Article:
• When a plow truck is traveling toward you, move as far away from the center of the road as is safely possible, and remember that snow can obscure the actual snow plow width.
  • Never try to pass or get between several trucks plowing side by side in a “plow train.” The weight of the snow thrown from the plow can quickly cause smaller vehicles to lose control, creating a hazard for nearby vehicles.
  • Never travel next to a plow truck since there are blind spots where the operator can’t see, and they can occasionally be moved sideways when hitting drifts or heavy snowpack.
  • Keep your lights on to help the operator better see your vehicle. Also remember that under Pennsylvania state law, vehicle lights must be on every time a vehicle’s wipers are on due to inclement weather.

In addition to driving safely around plows, motorists are urged to drive according to conditions. If motorists encounter snow or ice-covered roads, they should slow down, increase their following distance and avoid distractions. Last winter in Pennsylvania, preliminary data shows that there were 440 crashes resulting in 221 injuries on snowy, slushy or ice-covered roadways where aggressive-driving behaviors such as speeding or making careless lane changes were factors.

PennDOT has created a Winter Safety media center, including social-media-sized graphics highlighting winter driving preparations and operations at www.penndot.gov in the “Media Center” under the “About Us” footer.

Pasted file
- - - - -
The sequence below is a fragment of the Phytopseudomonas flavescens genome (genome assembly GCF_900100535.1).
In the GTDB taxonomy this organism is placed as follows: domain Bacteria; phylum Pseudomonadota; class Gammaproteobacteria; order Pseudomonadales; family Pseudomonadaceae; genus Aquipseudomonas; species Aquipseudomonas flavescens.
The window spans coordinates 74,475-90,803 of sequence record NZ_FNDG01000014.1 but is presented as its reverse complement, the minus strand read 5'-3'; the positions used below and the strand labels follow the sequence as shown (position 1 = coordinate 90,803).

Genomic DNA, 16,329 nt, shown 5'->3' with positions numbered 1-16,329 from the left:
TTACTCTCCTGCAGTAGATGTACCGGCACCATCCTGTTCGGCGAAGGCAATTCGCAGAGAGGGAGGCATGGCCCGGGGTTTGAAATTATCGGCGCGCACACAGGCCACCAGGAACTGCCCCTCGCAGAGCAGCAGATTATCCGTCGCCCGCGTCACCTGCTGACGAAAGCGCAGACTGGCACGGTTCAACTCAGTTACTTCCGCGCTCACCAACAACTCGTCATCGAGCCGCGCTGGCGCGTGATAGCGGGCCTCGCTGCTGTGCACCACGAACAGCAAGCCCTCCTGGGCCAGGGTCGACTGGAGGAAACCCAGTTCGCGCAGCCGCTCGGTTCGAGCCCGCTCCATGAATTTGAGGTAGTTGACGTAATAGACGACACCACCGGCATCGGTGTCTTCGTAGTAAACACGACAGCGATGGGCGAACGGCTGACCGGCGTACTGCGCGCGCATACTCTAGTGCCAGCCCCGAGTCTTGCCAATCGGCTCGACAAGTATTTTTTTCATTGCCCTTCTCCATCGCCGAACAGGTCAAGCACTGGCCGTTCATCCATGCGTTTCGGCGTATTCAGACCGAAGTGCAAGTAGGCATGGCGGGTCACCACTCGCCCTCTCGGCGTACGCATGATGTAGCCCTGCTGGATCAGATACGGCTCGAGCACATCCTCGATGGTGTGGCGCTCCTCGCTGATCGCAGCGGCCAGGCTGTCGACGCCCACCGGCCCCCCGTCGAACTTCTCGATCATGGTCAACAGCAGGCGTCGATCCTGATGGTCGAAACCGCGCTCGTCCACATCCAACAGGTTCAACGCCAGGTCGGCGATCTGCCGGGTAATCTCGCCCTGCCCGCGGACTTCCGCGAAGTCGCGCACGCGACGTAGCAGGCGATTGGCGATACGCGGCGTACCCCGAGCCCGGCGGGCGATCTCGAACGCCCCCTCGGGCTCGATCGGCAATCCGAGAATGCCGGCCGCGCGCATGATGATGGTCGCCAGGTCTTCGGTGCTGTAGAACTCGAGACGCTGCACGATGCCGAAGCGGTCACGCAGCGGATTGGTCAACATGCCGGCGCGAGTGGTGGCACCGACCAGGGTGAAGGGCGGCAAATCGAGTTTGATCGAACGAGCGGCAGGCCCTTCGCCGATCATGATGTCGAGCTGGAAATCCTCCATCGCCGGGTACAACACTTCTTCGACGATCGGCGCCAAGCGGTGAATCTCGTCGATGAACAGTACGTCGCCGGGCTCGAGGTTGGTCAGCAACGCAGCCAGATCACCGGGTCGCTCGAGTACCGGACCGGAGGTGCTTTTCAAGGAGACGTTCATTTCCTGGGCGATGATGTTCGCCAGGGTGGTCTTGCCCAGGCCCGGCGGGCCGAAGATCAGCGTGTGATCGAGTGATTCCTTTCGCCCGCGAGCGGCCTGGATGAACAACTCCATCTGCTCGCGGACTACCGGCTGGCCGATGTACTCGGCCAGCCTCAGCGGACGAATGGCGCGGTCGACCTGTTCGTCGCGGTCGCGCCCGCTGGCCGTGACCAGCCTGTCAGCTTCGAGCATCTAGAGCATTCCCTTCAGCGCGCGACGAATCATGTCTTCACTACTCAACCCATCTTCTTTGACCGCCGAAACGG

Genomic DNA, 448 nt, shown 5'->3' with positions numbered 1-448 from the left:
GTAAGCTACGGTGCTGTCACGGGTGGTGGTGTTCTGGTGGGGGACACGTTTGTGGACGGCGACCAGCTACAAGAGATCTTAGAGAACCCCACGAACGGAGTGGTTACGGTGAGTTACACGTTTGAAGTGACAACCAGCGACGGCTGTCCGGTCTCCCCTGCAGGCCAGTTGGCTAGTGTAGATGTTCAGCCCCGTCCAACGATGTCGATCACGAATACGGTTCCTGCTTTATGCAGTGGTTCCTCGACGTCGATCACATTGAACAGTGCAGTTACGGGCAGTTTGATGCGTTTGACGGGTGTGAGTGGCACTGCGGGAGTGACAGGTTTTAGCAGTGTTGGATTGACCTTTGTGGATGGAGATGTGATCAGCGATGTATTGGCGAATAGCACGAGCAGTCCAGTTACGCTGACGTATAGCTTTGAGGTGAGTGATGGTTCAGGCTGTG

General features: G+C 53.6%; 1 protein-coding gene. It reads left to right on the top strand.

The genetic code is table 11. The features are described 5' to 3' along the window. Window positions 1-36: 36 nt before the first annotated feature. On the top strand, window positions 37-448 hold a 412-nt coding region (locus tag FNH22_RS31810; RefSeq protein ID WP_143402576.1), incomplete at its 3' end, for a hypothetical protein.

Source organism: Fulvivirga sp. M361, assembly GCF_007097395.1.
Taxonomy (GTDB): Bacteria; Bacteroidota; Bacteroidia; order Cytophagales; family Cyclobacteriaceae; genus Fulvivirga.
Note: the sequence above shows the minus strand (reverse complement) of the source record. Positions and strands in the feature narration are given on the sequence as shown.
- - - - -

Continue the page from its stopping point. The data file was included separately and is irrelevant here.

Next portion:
More States Take Action

22 states are included in the Federal Motor Carrier Safety Administration emergency declaration.

Truck drivers hauling heating fuels, including propane, natural gas, and heating oil, and other fuel products, including gasoline, into the affected states providing necessary relief will be exempt from hours of service regulations through Feb. 2, or until the end of the emergency, whichever is less.

States included in the declaration are: Connecticut, Illinois, Indiana, Iowa, Kansas, Kentucky, Maine, Massachusetts, Michigan, Minnesota, Missouri, Mississippi, Nebraska, New Hampshire, New Jersey, New York, Ohio, Pennsylvania, Rhode Island, Tennessee, Vermont and Wisconsin.

New York Governor Andrew M. Cuomo announced that tractor trailers and commercial buses will be banned from certain highways in Western New beginning at 8 p.m. Tuesday, Jan. 29 and on portions of the Interstate 81 corridor beginning Wednesday, Jan. 30 at noon as heavy snows and frigid temperatures are expected to impact several parts of the state. Most areas in the path of the storm will see 6 to 8 inches of snow, with the exception of areas that typically experience lake effect snow, including southern Erie County, the Chautauqua Ridge in Western New York, and the Tug Hill Plateau in Northern New York that could see significantly higher amounts of snow through Friday morning.

Beginning at noon Wednesday, tractor trailers and commercial buses will be banned on Interstate 81 in New York from the Canadian Border to State Route 104.

There is a travel ban on I-90 for tractor trailers from exit 46 to the PA line due to weather conditions.

The Indiana Toll Road issued a travel ban from noon today through noon Tuesday. Prohibited are triple tractor-trailers, long-doubles (high-profile only), high-profile oversize permit loads.